Each week we set all our Year 11 Higher GCSE students a **GCSE Essential Skills Quiz** from my Diagnostic Questions website. These quizzes are completely free and are designed to test the content that appears on the majority of GCSE higher maths papers. These are the kind of questions that students should get right, but which time and time again cost our Year 11s the valuable marks that prevent them getting the grade they want.

We set our quizzes on a Monday, the students complete them for Friday, and then I sit down with a Mellow Birds coffee and a yoghurt (it is the weekend, after all) to analyse the results. I try to find one key insight, and then share it with staff in our weekly Departmental Meeting in a 5 minute slot called “Insight of the Week”.

Why not join in too by setting these quizzes to your Year 11s? The more the merrier!

Quiz 1 is below, followed by the key insight from this week.

How our students performed compared to the rest of the world:

The Insight of the Week comes from the question that caused our students the most problems, which was on simplifying algebraic expressions:

Only 37% of our students got this question correct, with C being the most common answer chosen, luring in 47% of them.

Let’s look at some of our students’ explanations to see if we can understand why:

Incorrect Answer A (10% of our students chose this)

This may be students mistaking the rules for multiplying with the rules for addition. Many student explanations for this choice of answer also highlight their compulsion to combine the powers of d together.

“*2×3=6 DxD=D squared D squared add D = D cubed*”

“*Because d is 1 so if there’s 2 ds and one spare then 3ds*”

Incorrect Answer B (6% of our students chose this)

Students opting for this answer believe you can add the numbers together and add the powers together, but interestingly also may have some notion of the need to keep numbers and letters separate

“*3+2=5 (d squared)*”

“*d2 and d =d3*”

Incorrect Answer C (47% of our students chose this)

By far the most popular choice. Students are determined to combine the terms in a way that seems the most sensible: add the numbers and add the powers.

“*i think this because 2 and 3 is 5 and if you add the d’s on you get in a total of 3 d’s*”

“*3 plus 2 is 5 and d to the power of 2 plus another d is d to the power of 3*”

“*3 + 2 = 5 d squared + d = d cubed d cubed + 5 = 5d3 (d cubed)*”

One of my motivations for developing Diagnostic Questions was so that students all around the world cold learn from each other. So, what are our Year 11 students’ favourite correct explanations to help them resolve their own misconceptions?

“*because d squared and d are different things so you can’t put them together because it wouldn’t make sense*”

“*you cannot group these terms together – d and d squared are two completely different things*.”

“*because you can only collect like terms and these aren’t like terms*”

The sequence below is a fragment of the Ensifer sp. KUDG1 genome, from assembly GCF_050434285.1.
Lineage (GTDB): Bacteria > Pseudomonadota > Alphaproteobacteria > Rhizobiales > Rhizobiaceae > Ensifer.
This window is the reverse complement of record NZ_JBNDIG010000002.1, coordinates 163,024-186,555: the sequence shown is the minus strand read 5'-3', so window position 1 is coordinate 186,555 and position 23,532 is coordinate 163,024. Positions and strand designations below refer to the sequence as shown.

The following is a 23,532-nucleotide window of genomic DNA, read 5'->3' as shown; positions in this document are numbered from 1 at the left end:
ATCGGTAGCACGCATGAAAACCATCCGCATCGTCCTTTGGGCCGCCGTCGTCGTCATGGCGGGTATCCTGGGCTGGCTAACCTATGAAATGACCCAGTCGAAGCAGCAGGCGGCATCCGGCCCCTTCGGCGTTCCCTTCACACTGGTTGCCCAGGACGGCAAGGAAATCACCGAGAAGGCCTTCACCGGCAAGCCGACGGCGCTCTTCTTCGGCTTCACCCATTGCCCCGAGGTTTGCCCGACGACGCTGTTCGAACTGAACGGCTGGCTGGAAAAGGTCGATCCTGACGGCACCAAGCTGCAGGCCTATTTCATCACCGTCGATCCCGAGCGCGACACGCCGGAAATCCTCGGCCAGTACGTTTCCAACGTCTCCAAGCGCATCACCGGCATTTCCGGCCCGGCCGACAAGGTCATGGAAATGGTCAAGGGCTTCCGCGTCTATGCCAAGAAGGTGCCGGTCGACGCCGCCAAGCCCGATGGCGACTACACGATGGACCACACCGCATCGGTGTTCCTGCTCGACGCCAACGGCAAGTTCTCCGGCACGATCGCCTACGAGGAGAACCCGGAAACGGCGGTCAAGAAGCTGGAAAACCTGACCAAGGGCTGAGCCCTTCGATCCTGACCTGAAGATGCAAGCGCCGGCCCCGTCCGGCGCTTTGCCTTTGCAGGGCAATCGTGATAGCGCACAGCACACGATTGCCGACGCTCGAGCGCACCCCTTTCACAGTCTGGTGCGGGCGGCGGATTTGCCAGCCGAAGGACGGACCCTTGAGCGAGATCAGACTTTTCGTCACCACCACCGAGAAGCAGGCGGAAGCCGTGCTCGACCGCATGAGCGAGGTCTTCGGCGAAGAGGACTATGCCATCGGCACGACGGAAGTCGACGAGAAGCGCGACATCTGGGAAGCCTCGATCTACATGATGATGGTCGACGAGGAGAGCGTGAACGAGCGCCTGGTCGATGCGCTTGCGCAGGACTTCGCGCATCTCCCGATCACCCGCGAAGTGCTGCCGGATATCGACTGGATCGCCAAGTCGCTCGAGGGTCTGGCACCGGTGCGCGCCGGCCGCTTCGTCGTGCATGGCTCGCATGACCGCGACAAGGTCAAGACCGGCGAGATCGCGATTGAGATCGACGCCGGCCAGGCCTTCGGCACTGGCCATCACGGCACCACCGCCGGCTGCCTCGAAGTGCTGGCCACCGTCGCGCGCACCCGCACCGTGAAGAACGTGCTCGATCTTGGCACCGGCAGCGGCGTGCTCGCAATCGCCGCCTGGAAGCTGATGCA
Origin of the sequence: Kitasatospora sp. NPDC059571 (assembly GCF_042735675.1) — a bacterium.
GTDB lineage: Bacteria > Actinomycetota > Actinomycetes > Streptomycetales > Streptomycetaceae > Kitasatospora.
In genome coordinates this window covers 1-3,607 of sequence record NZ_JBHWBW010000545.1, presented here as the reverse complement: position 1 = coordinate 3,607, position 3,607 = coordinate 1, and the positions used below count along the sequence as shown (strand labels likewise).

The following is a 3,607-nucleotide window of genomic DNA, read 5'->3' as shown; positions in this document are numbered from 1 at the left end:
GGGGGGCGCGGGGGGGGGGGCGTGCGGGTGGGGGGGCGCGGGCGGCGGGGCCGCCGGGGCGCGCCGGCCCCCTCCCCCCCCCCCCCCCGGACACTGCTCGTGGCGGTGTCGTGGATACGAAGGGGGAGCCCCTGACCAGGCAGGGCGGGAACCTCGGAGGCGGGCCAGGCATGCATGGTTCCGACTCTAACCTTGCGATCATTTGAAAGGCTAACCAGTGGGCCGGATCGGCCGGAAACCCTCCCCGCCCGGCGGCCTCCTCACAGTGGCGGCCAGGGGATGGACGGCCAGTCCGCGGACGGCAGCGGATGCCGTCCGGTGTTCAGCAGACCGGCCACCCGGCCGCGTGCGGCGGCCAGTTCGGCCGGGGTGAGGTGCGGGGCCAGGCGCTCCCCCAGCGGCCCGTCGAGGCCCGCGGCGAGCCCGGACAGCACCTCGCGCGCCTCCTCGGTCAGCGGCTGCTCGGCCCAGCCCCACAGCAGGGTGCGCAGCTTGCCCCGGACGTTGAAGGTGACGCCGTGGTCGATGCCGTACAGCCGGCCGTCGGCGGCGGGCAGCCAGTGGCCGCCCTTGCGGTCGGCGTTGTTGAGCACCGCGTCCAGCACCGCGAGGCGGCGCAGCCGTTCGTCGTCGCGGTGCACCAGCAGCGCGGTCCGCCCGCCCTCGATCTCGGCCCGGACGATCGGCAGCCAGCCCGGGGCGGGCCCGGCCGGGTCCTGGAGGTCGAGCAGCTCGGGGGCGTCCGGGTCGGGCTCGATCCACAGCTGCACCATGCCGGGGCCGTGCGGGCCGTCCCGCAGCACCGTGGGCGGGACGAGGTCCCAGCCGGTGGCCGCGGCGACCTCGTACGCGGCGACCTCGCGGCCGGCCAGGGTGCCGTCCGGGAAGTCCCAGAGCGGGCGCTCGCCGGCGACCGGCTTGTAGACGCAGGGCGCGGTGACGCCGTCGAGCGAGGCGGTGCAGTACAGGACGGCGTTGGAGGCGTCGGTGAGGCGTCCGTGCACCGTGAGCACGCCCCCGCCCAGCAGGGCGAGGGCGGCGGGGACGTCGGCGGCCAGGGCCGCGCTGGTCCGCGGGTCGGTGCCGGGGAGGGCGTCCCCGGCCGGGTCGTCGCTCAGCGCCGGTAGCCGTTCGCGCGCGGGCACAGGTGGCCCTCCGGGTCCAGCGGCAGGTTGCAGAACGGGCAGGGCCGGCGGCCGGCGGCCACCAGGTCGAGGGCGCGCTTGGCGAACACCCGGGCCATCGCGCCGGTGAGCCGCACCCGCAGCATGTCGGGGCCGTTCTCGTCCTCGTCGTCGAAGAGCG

Tackling the Misconception in Class

So, when we discussed this insight in our Departmental Meeting, what ideas did we come up with for resolving the misconceptions in lessons this coming week with our students:

- Substitute numbers in for d to show that the expressions are not equal
- Explicitly name the terms different things – “d” and “d squared”
- Write the expressions out in full, so 2d^2 would be 2 x d x d
- Write the expressions in the form d^2 + d^2 and d + d + d, and compare this to a + a and b + b + b

Please add any extra ideas in the Comments section below!

The series of GCSE Essential Skills Quizzes are **available here** and will always be completely free.

Quiz 2 is available **here**

I hope this quizzes will prove useful to help your students develop the essential skills necessary for success at GCSE, and aid your teachers gain a deeper understanding of how your students learn.

Hi, I’d really like to use the y11 quizzes but can’t remember my password!

Thanks,

Sarah

Hi Sarah,

Just click on re-set password, on the login screen.

Craig

How about some visual props – cubes to represent d cubed, squares to represent d squared, and lines to represent d. That way the students can see that they can’t just add a cube to a square.

Brilliant suggestion!

I think a key thing for students to initially understand is the difference between “simplify” / “rearrange” and “solve”. The tips and hints I give inlcude “look at the answer box” (e.g if there is a x = …or…” it is going to be a “solve”. The difficulty is often “how far do you go, how do you know when to stop?”…often the clue is in the question *e.g. if it involves circles and says “give an exact answer” it means leave Pi in. Or if it says express answer as a Surd it means put the Surd on top.

I think specifically on the 2d squared.. problem/or type of problem, the difficulty is that when you “bring the common factor d to the front” you have to remember to put the (implied) bracket round the original and divide it by d.